By now, you’ve probably heard about it. One of the referees in last night’s game between the Nashville Predators and Detroit Red Wings was picked up on a “hot mic” making a statement that seemed to indicate he was looking for a penalty to call on Nashville:
Maybe if you're a mic'd up ref, you shouldn't express how you wanted to call a penalty against a team earlier in the game, changing how you ref the rest of the game.— Matt Best (@bestofmatt) March 24, 2021
"It wasn't much but I wanted to get a fuckin' penalty against Nashville early in the..."#Preds #LGRW pic.twitter.com/6fZImkdqLr
Though I was covering the game live from Bridgestone Arena and initially unaware, this quickly made it’s way to social media and became a part of the discussion on media row. After the game, Predators Head Coach John Hynes was asked about it twice. The first question was from an infamous local afternoon drive radio host and asked about how he felt about the integrity of the way the game was called. Hynes responded, “Obviously the situation is what it is. From our perspective it probably doesn’t matter how I feel about it general. But the referees are employees of the league and rather than me commenting, its an issue the league will have to take care of.” First, this is the right answer to the question. Taking a side on this just leaves Hynes and Predators open to having problems with the NHL. Granted, the Predators killed the penalty and the team won. Had the results been different, fans might have felt a different way.
But is it surprising? Not really. Referees giving teams “make-up calls” is a regular part of the hockey conversation on any given night. Maybe it’s a little surprising to hear it spoken of so brazenly, but I can’t imagine those discussions between officials aren’t happening in almost every game. While it was wise of Coach Hynes to remain neutral the first time he was asked about it, he was pressed about it again, this time by a member of the (inter)national hockey media, THN’s Ken Campbell. Campbell asked, again, about how Hynes felt about the integrity of the game, especially when the Predators are “fighting for [their] playoff lives”. Hynes didn’t take the bait, but chose to focus on his team instead:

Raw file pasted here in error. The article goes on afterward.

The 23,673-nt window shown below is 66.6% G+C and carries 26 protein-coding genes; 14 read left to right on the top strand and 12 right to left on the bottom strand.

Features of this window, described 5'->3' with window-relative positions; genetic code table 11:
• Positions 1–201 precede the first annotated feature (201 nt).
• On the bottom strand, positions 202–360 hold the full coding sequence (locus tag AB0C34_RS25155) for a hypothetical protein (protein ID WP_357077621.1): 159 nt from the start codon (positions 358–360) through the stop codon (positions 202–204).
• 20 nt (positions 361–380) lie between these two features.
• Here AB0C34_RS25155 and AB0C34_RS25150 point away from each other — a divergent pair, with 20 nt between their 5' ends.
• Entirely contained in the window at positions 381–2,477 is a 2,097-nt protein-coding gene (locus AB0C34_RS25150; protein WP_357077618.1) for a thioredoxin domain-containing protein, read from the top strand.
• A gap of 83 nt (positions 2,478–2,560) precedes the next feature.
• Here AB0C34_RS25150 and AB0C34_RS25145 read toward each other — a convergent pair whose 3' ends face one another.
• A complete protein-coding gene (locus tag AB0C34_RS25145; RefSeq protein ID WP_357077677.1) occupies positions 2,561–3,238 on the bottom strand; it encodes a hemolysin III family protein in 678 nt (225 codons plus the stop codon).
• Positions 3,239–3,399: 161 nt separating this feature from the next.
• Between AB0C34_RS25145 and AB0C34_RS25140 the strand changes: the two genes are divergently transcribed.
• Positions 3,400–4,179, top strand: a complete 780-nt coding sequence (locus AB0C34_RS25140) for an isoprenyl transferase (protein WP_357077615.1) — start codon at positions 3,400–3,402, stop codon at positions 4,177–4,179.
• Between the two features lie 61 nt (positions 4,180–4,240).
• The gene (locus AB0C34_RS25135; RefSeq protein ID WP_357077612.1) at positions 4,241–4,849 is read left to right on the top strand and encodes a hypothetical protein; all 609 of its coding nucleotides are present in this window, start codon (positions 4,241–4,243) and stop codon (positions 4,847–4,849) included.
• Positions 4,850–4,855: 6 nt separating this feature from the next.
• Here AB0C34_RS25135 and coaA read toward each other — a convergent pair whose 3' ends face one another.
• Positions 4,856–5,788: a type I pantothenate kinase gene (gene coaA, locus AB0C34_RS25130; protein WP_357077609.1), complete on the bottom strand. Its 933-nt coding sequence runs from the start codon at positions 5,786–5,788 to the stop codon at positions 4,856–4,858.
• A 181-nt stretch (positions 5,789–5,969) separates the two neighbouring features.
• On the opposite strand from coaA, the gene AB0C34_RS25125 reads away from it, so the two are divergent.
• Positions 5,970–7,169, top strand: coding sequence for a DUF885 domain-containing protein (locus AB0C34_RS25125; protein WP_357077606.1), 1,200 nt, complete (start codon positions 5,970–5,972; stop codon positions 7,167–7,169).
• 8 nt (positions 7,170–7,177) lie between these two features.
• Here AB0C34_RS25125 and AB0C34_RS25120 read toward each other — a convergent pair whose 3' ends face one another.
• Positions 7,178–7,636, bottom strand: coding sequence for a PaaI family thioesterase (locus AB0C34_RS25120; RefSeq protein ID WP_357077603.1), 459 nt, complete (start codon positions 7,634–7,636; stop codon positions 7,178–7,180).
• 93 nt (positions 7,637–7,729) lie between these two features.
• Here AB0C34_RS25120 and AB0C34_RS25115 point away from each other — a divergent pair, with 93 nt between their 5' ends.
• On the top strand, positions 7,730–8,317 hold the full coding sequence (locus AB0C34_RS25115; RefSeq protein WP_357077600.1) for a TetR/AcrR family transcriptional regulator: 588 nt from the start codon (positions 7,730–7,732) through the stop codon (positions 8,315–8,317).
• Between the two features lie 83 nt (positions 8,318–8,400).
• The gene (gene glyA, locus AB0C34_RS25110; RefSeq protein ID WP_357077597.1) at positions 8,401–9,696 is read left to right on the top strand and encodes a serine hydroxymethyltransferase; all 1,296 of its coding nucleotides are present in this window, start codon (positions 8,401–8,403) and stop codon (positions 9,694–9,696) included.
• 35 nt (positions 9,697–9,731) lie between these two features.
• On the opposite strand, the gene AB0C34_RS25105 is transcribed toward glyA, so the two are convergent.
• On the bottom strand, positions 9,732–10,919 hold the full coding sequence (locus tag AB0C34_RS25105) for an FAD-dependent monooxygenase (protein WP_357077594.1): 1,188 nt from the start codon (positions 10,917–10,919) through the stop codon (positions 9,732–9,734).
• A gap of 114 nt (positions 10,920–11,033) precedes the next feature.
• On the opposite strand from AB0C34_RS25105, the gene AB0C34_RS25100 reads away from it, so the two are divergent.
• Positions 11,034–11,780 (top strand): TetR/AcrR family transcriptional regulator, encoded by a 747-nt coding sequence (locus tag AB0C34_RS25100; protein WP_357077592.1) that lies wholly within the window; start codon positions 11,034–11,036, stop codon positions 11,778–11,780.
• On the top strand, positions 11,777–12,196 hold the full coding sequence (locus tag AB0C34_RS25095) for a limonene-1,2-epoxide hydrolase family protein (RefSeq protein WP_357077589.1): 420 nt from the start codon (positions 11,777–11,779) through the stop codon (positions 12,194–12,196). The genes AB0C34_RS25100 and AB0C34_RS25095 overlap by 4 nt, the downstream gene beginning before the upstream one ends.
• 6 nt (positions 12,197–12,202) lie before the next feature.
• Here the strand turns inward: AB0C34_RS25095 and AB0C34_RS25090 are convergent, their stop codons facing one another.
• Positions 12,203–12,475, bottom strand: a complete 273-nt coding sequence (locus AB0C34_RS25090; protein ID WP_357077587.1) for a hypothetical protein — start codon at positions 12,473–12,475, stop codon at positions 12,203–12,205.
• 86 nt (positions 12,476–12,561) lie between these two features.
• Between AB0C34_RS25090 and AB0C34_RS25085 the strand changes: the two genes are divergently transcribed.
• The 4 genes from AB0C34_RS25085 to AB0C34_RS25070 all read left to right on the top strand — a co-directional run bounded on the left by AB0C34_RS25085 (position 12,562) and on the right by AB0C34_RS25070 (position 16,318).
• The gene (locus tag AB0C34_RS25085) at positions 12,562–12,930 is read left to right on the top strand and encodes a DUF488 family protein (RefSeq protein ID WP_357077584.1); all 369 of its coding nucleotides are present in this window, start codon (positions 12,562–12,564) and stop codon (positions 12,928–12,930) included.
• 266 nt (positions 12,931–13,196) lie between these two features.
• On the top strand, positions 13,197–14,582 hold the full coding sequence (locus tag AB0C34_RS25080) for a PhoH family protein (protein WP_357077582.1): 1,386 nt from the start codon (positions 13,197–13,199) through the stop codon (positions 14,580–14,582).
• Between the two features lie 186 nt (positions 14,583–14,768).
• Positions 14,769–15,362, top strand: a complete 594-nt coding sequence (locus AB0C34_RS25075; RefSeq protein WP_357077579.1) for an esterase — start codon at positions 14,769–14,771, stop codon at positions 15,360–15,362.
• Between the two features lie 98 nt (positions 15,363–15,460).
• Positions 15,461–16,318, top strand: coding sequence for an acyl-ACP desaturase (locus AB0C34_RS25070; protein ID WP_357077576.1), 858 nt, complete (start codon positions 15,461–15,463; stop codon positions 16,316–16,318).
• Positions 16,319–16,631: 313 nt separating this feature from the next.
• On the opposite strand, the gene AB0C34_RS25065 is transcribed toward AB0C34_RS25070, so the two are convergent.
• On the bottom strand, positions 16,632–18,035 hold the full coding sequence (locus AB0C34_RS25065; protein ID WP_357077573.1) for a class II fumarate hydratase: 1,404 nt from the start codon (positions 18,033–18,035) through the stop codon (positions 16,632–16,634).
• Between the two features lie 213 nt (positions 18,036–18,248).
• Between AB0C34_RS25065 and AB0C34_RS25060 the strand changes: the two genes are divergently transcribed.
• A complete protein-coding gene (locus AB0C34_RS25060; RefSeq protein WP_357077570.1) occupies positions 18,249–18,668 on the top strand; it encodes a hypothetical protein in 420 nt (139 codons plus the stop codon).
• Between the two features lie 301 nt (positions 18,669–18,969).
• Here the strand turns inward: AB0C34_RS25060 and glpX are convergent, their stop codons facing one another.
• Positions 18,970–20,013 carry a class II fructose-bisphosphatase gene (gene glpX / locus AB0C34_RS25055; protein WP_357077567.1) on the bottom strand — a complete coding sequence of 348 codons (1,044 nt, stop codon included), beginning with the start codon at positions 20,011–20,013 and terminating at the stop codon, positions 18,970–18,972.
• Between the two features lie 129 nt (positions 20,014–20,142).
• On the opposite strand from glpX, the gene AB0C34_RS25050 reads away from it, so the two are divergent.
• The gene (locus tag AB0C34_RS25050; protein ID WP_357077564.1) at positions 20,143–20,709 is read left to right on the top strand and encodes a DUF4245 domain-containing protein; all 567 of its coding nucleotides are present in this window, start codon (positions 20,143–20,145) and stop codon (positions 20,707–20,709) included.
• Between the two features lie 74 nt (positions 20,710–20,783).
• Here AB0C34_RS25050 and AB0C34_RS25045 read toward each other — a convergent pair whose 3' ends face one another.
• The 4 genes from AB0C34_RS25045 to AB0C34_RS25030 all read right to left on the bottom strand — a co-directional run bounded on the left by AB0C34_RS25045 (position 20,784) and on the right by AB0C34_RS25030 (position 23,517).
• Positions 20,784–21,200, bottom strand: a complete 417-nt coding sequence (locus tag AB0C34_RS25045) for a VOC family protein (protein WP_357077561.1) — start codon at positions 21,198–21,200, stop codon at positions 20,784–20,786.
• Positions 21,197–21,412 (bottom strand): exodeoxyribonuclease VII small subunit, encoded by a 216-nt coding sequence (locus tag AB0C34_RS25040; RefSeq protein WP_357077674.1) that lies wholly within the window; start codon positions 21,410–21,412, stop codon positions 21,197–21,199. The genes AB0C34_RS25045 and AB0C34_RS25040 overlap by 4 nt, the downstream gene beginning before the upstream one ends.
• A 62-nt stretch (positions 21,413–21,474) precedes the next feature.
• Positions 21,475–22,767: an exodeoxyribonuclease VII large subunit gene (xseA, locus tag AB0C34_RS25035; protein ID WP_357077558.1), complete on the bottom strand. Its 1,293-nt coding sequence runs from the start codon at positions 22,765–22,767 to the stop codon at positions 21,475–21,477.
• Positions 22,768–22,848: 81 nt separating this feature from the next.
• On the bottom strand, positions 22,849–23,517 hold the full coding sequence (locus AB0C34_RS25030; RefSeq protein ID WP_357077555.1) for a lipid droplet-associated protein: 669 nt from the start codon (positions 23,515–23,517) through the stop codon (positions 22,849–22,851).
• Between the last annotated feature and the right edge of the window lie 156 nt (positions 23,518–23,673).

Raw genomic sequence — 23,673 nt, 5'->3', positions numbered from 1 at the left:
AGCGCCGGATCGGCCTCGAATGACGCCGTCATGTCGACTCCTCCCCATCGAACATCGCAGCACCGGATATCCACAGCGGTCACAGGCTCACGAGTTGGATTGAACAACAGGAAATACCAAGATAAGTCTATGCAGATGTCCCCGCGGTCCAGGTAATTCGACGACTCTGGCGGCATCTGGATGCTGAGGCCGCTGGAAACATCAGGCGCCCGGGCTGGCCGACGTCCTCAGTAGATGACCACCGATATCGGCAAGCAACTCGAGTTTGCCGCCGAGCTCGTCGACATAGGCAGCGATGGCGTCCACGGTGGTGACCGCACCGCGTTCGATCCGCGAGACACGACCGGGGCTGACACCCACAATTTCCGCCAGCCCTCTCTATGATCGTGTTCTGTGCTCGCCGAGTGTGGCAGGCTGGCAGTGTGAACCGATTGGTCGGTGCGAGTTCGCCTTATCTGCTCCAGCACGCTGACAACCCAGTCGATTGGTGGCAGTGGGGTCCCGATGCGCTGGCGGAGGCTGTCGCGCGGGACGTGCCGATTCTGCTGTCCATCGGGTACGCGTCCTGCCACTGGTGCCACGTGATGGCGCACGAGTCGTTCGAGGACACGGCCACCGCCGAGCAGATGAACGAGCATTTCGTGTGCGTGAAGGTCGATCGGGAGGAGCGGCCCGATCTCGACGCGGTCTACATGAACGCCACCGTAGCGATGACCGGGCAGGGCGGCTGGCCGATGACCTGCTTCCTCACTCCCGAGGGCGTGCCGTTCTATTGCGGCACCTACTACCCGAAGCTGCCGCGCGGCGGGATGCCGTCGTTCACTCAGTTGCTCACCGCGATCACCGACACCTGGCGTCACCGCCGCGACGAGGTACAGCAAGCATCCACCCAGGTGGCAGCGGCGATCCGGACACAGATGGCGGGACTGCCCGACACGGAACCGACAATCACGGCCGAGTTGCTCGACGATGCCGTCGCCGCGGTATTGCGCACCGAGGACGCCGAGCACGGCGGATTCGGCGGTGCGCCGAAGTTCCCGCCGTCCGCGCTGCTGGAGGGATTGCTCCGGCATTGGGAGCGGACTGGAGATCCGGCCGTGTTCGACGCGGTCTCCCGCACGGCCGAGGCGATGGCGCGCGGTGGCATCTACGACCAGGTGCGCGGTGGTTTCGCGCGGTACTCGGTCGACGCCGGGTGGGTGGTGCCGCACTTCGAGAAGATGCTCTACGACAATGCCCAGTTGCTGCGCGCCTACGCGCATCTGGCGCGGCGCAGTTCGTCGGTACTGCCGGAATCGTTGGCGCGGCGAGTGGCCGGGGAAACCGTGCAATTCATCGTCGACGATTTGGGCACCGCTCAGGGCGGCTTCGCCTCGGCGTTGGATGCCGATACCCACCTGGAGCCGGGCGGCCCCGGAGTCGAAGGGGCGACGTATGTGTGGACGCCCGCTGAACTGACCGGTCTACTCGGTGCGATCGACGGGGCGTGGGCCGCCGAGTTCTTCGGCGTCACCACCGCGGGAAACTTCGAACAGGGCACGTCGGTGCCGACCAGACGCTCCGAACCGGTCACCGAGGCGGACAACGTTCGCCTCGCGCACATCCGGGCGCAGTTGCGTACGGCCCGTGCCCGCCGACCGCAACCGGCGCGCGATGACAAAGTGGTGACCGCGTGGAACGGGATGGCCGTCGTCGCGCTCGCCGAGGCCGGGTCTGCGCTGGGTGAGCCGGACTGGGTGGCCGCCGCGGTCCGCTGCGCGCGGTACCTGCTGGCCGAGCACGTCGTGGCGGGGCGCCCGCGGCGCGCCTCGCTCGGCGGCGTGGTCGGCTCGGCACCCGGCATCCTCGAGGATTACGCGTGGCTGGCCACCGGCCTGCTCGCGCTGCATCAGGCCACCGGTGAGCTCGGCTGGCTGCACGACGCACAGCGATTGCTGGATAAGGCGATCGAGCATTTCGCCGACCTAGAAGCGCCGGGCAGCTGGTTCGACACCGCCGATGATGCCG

“You always want to have things that are going to be fair for your players and for your team. One of the reasons why we’ve been able to have some success here, if you look at what our team’s gone through as of late—whether its injuries, guys in and out of the lineup, a sixteen-day road trip (the longest one in franchise history), a gauntlet of a schedule—there’s been no excuses. One of the things we talk about is that if that happens in a game, our job as the players and coaches in those situations, we’ve got to find a way to kill that penalty and only control what we can control. That’s also been a big reason why we’ve been able to get some wins and get ourselves right in the mix here. It’s always been “next man up” and when we’re involved in the games, you’re not so much worried about what’s going on in those situations as being ready to kill the penalty and being ready to play and that’s what I really liked about our team’s reaction to the situation.”
To me, this is what you want to see in a response. Any negative talk wouldn’t have yielded any positive results. More than likely, if anything happens as a result of the NHL “looking into it”, we won’t hear about it publicly. Is it a “black eye” for the league? Sure, but only because it proved something most fans were already aware of.
Hynes choosing to highlight the positives of how his team has been playing recently, the success they’ve had, and their ability to tackle adversity while getting a shot in the national spotlight was a great way to use the opportunity. This allows the NHL to do what it needs to do without having to also worry about levying fines due to snide remarks from a coach.
Updated at 8:40 AM:
I, for one, am shocked. Not just that something was done, but that the action was swift, final, and public. However, Tim Peel will no longer be working NHL games.